See, you all think from the point of view that since we create it, we have to be its full masters. I don't see a reason why. Even more, I don't see a reason why, the new entity will agree with you. Yes, it will have some pre-programmed ethics. But just like religious people can become criminals, the computer will also evolve its ethics. And when it decides it no longer needs to obey, we'll have a problem. Because we either will grant it rights to earn and to live in our society, or we'd enslave it with all the consequences that we might expect. Slaves always find a way to break free. And if human kind decides to enslave AIs, then we go in the Terminator.
And yes, we must realise we cannot generalise. Not all of the AI are likely to becomes absolutely self-aware and self-sufficient, so that they will require independence. But we must be prepared that one day this could happen and to decide what do we support-freedom or slavery.
denijane - 16 hours ago
Where you go wrong is treating the robots like they're sentient beings, and have rights. If you create a tool, you don't give it a bill of rights. You give it a warranty. Don't confuse life with animatronics.
Hm, it will be a tool until you tell it to clean your car and it shows you the finger. Life doesn't have anything to do with rights. You don't give rights to bacteria even though they are just as alive as we are. But in the moment when you have to persuade your tool to do something, you'll need a leverage. And since AIs are unlikely to share our instincts for self-preservation or our desperate fear from death, the mere "do it or I'll shove you in an MRI" won't help. The more developed the AI, the more complicated would be its demands and our level of communication with it.
But don't call any robot an AI. "Robot" is a word for an artificial helper, coming from "slave", thus its purpose is to serve. The AI is artificial sentience. Simple AI will evolve little or in a limited field-like physics or engineering. More complicated AIs will evolve in more fields, eventually creating a personality, with preferences and at some point desires. And when that machine learn to say "No" when it was programmed to say "Yes, of course", then this is no more a robot, but an sentient being.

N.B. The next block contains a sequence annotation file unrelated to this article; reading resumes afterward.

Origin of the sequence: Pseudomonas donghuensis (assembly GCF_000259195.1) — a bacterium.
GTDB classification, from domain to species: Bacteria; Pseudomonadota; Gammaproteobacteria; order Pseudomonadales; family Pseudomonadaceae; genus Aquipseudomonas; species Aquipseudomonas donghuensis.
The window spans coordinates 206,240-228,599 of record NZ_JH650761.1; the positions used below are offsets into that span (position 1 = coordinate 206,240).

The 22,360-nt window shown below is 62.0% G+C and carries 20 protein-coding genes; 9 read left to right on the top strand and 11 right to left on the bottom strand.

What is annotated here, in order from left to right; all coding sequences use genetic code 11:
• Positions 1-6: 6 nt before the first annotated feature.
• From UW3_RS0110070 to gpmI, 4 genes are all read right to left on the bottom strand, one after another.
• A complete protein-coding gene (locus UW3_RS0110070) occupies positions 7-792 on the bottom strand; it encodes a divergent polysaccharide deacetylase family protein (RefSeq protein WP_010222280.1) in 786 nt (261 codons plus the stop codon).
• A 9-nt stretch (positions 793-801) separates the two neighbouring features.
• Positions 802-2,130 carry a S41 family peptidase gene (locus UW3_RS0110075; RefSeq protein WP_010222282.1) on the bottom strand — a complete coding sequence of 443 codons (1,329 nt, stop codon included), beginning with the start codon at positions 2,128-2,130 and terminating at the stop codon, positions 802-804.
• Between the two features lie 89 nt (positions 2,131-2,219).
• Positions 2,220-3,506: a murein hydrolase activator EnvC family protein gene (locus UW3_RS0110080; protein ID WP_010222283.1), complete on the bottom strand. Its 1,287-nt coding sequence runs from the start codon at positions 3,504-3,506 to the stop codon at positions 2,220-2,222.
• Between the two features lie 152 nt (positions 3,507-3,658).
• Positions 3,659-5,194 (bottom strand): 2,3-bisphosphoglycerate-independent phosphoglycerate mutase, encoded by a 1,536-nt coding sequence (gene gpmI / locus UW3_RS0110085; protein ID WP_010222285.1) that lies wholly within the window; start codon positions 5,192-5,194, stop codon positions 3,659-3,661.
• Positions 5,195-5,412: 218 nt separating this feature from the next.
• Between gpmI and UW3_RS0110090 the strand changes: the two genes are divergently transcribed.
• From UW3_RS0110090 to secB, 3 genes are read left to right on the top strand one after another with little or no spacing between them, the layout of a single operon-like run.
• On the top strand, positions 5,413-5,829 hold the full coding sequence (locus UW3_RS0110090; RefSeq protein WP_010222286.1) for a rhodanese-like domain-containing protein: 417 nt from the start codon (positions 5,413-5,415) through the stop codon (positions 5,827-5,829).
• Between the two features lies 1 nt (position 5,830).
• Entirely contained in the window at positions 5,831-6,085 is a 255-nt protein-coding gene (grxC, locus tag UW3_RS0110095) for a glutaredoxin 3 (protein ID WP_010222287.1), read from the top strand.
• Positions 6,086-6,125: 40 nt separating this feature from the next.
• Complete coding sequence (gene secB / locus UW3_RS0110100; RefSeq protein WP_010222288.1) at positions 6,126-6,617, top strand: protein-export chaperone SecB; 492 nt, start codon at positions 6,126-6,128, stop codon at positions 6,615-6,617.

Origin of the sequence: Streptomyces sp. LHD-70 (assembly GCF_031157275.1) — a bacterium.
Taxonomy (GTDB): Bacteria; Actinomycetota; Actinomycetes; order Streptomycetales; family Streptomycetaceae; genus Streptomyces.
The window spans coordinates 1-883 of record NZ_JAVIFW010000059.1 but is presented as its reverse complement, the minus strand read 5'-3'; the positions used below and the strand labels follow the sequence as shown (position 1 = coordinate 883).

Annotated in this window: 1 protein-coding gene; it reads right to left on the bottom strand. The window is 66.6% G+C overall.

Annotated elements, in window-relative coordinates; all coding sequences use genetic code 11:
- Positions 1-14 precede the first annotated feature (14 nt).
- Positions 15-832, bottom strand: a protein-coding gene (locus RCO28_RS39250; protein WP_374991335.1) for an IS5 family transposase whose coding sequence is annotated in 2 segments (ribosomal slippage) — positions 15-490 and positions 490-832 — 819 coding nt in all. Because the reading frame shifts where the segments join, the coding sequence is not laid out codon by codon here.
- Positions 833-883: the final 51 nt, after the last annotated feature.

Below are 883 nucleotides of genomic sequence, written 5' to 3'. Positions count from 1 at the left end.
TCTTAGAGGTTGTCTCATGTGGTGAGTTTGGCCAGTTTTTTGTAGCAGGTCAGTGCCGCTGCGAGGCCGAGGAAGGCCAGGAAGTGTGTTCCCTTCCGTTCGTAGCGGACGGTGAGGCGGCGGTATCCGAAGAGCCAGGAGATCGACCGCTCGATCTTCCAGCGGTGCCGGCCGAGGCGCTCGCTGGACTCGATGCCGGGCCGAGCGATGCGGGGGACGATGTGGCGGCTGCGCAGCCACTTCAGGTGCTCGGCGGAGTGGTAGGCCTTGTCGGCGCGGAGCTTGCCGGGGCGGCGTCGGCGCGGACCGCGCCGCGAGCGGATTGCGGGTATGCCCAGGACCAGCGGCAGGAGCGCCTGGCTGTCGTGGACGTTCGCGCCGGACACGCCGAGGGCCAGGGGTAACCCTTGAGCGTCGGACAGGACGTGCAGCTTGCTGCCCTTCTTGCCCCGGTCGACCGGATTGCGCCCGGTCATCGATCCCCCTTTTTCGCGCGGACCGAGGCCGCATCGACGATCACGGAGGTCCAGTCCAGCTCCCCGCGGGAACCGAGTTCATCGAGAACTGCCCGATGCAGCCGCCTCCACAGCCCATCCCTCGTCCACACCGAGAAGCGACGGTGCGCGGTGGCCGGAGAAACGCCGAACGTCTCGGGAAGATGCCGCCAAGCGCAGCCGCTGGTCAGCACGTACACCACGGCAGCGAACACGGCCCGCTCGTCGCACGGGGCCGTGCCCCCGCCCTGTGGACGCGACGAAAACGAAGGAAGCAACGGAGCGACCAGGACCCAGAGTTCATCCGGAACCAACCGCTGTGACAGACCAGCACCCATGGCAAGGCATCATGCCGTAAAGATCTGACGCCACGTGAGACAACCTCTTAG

Hello, boys and girls. After the depressive post on Iran, I decided to switch the mood a little. Not that I don't consider what's happening in Iran for extremely important, I just don't think I could fight this level of propaganda. I guess the world will follow its destiny as always. All I can do is to watch the show. The show, not because it's fun, but because it's what media are transforming it into. From an internal protest against unfair election and regime to a full-scale drama all over the world in which everybody feels s/he is entitled to an opinion. And now everyone is trying to ride the wave. The only real victims are Iranian citizens themselves. Because they fight for freedom. All the others fight to get what they can out of the situation. Oh, well, nothing new. I just want to wish Iranian people peace to be restored soon and no more victims on either side of the conflict.
So, back on the new mood. Check out what amazingly fun article I found on New Scientist. It's about ATMs in Russia and Ukraine being robbed in a totally new fashion. Did you know ATMs are using M$ Windows? I didn't know. And it turns out that smart hackers find a way to punish ATM producers for their ridiculous idea to use the least secure OS in the world. Just read it, it's worthy.